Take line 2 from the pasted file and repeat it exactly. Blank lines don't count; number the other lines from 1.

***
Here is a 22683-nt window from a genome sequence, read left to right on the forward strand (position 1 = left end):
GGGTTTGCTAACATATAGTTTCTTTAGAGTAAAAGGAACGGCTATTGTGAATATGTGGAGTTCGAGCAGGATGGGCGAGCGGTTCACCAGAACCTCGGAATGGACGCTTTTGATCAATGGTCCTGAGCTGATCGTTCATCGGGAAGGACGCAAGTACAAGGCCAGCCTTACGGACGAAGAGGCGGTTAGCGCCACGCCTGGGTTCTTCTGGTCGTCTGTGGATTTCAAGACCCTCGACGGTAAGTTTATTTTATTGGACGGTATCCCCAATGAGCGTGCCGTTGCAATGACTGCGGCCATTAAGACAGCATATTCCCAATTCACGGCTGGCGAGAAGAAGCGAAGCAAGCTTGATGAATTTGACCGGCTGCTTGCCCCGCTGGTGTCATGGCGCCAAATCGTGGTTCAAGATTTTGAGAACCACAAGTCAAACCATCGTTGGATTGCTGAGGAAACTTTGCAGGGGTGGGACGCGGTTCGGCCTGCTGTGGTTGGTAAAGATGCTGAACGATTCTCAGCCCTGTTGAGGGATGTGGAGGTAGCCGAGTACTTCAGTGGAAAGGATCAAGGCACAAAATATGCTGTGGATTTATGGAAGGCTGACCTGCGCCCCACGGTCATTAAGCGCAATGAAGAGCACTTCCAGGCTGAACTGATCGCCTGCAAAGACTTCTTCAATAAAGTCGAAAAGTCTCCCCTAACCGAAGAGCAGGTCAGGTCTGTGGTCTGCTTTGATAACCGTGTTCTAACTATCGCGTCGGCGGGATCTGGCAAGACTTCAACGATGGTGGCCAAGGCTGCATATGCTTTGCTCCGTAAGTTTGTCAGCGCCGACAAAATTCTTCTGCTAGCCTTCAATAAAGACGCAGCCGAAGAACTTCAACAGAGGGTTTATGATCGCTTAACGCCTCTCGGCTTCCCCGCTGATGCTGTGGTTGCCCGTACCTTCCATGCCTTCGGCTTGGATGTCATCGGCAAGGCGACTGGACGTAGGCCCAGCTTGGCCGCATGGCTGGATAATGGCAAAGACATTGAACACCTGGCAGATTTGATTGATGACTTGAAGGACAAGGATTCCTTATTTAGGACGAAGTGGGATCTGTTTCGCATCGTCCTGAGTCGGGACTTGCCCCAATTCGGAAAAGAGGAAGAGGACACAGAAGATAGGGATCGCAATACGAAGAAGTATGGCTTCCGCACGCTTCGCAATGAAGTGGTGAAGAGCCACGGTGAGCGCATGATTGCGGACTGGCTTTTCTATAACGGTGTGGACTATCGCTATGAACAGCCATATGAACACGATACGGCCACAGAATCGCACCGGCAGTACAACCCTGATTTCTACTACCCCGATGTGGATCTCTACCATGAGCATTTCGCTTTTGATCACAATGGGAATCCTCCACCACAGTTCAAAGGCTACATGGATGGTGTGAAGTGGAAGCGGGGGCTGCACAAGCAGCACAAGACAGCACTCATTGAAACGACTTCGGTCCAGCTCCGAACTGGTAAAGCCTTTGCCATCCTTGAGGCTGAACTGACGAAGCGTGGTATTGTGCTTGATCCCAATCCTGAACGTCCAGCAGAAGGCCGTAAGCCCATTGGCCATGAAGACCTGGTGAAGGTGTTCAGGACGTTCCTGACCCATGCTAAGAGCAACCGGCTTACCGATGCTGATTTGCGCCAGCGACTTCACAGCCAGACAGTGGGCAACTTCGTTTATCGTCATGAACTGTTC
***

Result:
GGGTTTGCTAACATATAGTTTCTTTAGAGTAAAAGGAACGGCTATTGTGAATATGTGGAGTTCGAGCAGGATGGGCGAGCGGTTCACCAGAACCTCGGAATGGACGCTTTTGATCAATGGTCCTGAGCTGATCGTTCATCGGGAAGGACGCAAGTACAAGGCCAGCCTTACGGACGAAGAGGCGGTTAGCGCCACGCCTGGGTTCTTCTGGTCGTCTGTGGATTTCAAGACCCTCGACGGTAAGTTTATTTTATTGGACGGTATCCCCAATGAGCGTGCCGTTGCAATGACTGCGGCCATTAAGACAGCATATTCCCAATTCACGGCTGGCGAGAAGAAGCGAAGCAAGCTTGATGAATTTGACCGGCTGCTTGCCCCGCTGGTGTCATGGCGCCAAATCGTGGTTCAAGATTTTGAGAACCACAAGTCAAACCATCGTTGGATTGCTGAGGAAACTTTGCAGGGGTGGGACGCGGTTCGGCCTGCTGTGGTTGGTAAAGATGCTGAACGATTCTCAGCCCTGTTGAGGGATGTGGAGGTAGCCGAGTACTTCAGTGGAAAGGATCAAGGCACAAAATATGCTGTGGATTTATGGAAGGCTGACCTGCGCCCCACGGTCATTAAGCGCAATGAAGAGCACTTCCAGGCTGAACTGATCGCCTGCAAAGACTTCTTCAATAAAGTCGAAAAGTCTCCCCTAACCGAAGAGCAGGTCAGGTCTGTGGTCTGCTTTGATAACCGTGTTCTAACTATCGCGTCGGCGGGATCTGGCAAGACTTCAACGATGGTGGCCAAGGCTGCATATGCTTTGCTCCGTAAGTTTGTCAGCGCCGACAAAATTCTTCTGCTAGCCTTCAATAAAGACGCAGCCGAAGAACTTCAACAGAGGGTTTATGATCGCTTAACGCCTCTCGGCTTCCCCGCTGATGCTGTGGTTGCCCGTACCTTCCATGCCTTCGGCTTGGATGTCATCGGCAAGGCGACTGGACGTAGGCCCAGCTTGGCCGCATGGCTGGATAATGGCAAAGACATTGAACACCTGGCAGATTTGATTGATGACTTGAAGGACAAGGATTCCTTATTTAGGACGAAGTGGGATCTGTTTCGCATCGTCCTGAGTCGGGACTTGCCCCAATTCGGAAAAGAGGAAGAGGACACAGAAGATAGGGATCGCAATACGAAGAAGTATGGCTTCCGCACGCTTCGCAATGAAGTGGTGAAGAGCCACGGTGAGCGCATGATTGCGGACTGGCTTTTCTATAACGGTGTGGACTATCGCTATGAACAGCCATATGAACACGATACGGCCACAGAATCGCACCGGCAGTACAACCCTGATTTCTACTACCCCGATGTGGATCTCTACCATGAGCATTTCGCTTTTGATCACAATGGGAATCCTCCACCACAGTTCAAAGGCTACATGGATGGTGTGAAGTGGAAGCGGGGGCTGCACAAGCAGCACAAGACAGCACTCATTGAAACGACTTCGGTCCAGCTCCGAACTGGTAAAGCCTTTGCCATCCTTGAGGCTGAACTGACGAAGCGTGGTATTGTGCTTGATCCCAATCCTGAACGTCCAGCAGAAGGCCGTAAGCCCATTGGCCATGAAGACCTGGTGAAGGTGTTCAGGACGTTCCTGACCCATGCTAAGAGCAACCGGCTTACCGATGCTGATTTGCGCCAGCGACTTCACAGCCAGACAGTGGGCAACTTCGTTTATCGTCATGAACTGTTC